“States and state citizens can decide what is morally best for them, regarding abortion,” Wood said. “I think it will help repair a lot of the damage that’s been done to the Supreme Court in terms of selecting judges going forward.”

Wood declined to share his personal thoughts about abortion, but felt that communities should provide support to mothers who are not prepared to raise a child but are looking to adopt.

“I think adoption is an alternative that is too often overlooked,” Wood said. “We have a lot of very special children out there who look for a loving home, and I think that’s an option that’s not considered enough.”

While he acknowledged adoption can be a difficult process, he believed more community support for expectant mothers can reduce the need for abortion.

“I just think that abortion is a very knee-jerk, immediate and obviously terminal decision that could really impact the mother later down the road,” Wood said.

Should the government dictate a woman’s body?

Julieth believed the reason her abortion was so dangerous was because abortion was not only illegal, but heavily stigmatized in her home country.

“I decided to (have an abortion) because I was thinking of my future and the future I would’ve given to that creature,” she said. “I was just 15 years old.”

Ultimately, Julieth feels like the Supreme Court outlawing abortion would not actually stop women from seeking the procedure, it would just drive them to dangerous, illegal means.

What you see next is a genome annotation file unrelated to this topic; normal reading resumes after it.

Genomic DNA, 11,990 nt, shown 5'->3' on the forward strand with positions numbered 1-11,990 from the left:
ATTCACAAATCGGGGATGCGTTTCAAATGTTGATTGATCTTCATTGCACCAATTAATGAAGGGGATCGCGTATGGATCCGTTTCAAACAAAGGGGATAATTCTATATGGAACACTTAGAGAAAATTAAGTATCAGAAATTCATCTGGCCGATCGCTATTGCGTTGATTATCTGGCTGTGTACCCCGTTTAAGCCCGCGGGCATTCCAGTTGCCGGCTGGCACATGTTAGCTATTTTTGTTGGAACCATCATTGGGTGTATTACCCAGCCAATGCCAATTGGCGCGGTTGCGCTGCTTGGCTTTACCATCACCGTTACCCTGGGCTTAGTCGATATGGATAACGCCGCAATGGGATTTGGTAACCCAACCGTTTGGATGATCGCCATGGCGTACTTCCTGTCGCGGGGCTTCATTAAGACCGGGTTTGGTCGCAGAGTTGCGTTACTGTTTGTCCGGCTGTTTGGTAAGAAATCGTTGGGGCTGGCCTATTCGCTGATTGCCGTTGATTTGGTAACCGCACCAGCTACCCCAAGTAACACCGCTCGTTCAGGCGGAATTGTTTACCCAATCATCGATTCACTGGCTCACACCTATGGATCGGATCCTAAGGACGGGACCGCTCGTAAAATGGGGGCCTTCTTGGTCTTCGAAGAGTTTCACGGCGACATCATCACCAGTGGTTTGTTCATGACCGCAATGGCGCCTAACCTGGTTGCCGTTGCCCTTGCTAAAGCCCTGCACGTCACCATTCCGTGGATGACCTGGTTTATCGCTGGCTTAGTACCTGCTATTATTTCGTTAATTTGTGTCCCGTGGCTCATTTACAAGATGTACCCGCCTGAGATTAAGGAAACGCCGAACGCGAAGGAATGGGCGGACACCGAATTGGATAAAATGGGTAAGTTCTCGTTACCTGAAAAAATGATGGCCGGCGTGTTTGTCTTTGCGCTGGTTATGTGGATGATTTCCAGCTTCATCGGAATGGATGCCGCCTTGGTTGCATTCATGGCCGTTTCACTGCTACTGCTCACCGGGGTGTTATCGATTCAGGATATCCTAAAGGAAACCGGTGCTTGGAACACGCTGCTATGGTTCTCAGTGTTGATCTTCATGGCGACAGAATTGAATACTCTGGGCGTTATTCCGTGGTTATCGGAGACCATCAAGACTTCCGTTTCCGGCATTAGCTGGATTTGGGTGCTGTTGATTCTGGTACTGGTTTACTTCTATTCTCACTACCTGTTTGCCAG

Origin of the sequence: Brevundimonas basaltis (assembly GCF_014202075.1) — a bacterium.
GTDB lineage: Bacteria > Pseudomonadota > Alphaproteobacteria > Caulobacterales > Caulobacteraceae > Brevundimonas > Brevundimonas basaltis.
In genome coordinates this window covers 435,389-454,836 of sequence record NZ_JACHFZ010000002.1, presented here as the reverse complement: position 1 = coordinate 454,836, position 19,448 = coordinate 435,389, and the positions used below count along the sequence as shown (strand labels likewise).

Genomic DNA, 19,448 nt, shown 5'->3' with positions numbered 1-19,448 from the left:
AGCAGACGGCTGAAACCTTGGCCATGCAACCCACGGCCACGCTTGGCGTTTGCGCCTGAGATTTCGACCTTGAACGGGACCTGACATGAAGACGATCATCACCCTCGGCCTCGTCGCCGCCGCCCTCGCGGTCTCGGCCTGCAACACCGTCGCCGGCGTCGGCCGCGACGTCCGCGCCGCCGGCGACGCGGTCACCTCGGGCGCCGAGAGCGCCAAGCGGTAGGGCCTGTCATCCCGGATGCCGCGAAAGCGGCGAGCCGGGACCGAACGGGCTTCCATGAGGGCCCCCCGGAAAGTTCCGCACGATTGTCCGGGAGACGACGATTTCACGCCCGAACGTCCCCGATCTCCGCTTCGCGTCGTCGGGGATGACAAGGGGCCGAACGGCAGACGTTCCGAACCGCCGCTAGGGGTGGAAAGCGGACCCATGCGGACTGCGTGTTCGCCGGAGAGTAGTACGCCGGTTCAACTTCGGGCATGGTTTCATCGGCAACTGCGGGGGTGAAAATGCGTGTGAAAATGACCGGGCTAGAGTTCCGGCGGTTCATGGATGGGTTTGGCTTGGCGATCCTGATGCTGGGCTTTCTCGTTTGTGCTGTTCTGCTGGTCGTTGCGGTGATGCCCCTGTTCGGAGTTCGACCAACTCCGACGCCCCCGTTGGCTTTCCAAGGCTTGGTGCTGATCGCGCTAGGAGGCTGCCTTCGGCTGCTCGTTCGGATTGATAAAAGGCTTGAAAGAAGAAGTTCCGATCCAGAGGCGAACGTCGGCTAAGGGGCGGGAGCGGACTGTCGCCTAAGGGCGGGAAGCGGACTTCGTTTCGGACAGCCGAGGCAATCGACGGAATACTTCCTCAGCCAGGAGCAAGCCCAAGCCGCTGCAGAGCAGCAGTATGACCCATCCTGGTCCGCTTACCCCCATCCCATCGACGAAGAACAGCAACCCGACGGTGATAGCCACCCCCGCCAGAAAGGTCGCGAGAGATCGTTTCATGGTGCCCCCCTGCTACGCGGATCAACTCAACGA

“People die from having bad procedures,” Julieth said. “That’s the thing, people are going to go anyways, people are going to go take the risk of doing it, and I’m afraid of that.”

Jennifer Bock, a Steamboat-based attorney and organizer of the Women’s March on Steamboat Springs, said states making the decision for women takes control away from those who are most heavily impacted by the issue.

“Essentially if the Supreme Court says its all up to the states, that’s really disappointing, because it’s a fundamental right for women,” Bock said. “They wouldn’t find that there’s any constitutional right to an abortion, so states could regulate it however they choose.”

Bock said the issue is incredibly personal and should be up to a woman, without any interference.

“Leave the choice with the woman,” Bock said. “Don’t put it in the hands of government, or religion or even a doctor.”

What will Colorado do?

Three Democratic lawmakers — Sen. Julie Gonzales of Denver, Rep. Meg Froelich of Greenwood Village and House Majority Leader Daneya Esgar of Pueblo — announced Wednesday they plan to offer a Reproductive Health Equity Act in the 2022 legislative session.

Routt County Democrats Chair Catherine Carson said she is hopeful that the state will codify abortion rights as soon as they can.

“We need to make sure that Colorado is a legal and safe place for anyone seeking access to the right to reproductive care,” Carson said. “That should be a right throughout our country.”